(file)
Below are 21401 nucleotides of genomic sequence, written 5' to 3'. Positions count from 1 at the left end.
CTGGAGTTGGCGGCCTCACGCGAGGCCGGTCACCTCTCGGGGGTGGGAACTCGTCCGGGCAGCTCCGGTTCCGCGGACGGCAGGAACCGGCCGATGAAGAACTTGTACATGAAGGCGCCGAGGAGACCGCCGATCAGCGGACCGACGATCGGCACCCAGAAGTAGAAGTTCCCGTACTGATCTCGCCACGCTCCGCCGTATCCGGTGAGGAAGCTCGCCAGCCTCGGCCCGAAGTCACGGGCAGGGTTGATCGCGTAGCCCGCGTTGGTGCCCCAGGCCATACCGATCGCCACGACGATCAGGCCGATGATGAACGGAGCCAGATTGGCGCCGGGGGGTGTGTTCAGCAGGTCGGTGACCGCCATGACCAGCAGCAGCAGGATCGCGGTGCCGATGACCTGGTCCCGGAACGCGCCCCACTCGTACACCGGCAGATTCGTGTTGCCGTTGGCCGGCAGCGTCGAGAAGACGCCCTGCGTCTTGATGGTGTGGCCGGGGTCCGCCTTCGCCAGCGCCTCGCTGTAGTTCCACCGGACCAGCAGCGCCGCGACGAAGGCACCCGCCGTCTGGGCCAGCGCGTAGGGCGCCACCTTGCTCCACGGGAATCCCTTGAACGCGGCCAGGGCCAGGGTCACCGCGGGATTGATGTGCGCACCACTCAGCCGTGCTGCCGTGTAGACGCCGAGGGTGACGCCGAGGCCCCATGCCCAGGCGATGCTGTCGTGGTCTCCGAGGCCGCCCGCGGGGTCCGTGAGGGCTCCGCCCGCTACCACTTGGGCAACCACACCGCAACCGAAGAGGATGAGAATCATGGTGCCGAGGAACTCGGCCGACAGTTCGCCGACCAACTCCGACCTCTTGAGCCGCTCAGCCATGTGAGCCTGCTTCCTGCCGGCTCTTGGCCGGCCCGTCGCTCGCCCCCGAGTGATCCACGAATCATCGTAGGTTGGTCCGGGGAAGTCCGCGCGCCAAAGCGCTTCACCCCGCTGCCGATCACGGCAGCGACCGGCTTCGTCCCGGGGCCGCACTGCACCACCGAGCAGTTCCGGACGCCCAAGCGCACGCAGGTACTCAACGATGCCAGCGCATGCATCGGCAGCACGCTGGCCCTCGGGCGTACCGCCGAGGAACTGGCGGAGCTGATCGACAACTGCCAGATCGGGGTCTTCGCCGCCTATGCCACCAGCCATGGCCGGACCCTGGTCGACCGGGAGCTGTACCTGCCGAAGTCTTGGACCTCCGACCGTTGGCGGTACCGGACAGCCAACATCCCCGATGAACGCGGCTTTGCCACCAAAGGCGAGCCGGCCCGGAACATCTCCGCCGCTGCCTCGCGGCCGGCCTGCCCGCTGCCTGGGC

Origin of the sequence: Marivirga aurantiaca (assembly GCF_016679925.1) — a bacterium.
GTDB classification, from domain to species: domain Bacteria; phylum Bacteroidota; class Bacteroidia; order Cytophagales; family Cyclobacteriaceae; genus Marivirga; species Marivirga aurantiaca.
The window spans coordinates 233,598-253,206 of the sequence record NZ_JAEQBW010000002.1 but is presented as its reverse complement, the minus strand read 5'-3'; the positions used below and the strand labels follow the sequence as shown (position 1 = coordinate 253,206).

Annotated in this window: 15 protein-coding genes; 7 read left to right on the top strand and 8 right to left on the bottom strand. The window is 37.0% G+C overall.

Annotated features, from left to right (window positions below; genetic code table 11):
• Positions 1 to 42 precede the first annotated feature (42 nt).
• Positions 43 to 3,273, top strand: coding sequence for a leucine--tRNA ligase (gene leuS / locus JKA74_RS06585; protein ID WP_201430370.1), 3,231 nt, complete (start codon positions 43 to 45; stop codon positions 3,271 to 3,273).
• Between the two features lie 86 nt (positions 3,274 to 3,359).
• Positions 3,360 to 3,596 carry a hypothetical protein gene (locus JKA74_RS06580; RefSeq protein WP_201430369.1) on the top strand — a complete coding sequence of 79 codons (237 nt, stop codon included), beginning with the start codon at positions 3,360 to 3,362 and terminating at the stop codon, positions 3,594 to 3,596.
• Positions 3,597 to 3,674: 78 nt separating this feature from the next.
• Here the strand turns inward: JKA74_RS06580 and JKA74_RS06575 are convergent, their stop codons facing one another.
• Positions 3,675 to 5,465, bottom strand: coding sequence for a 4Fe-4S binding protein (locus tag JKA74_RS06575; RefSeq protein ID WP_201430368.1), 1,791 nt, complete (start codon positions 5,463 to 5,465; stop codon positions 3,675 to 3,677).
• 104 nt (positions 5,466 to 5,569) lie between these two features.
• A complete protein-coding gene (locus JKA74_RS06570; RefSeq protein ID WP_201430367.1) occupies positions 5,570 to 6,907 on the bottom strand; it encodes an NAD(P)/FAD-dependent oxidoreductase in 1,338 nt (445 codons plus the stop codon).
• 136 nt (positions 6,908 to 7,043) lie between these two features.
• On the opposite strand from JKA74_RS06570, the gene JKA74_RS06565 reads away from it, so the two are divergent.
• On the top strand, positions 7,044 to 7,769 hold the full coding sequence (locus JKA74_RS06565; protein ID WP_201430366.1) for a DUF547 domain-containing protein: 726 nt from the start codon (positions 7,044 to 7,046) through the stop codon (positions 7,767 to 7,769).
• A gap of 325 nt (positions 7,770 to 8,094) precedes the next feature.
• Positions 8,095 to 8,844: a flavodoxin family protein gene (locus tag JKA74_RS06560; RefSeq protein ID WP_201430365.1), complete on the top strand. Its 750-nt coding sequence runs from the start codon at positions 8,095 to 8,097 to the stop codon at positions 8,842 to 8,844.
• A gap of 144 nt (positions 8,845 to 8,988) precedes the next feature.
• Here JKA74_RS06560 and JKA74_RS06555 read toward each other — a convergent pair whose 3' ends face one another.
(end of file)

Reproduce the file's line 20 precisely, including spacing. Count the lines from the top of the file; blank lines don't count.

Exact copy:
• A gap of 325 nt (positions 7,770 to 8,094) precedes the next feature.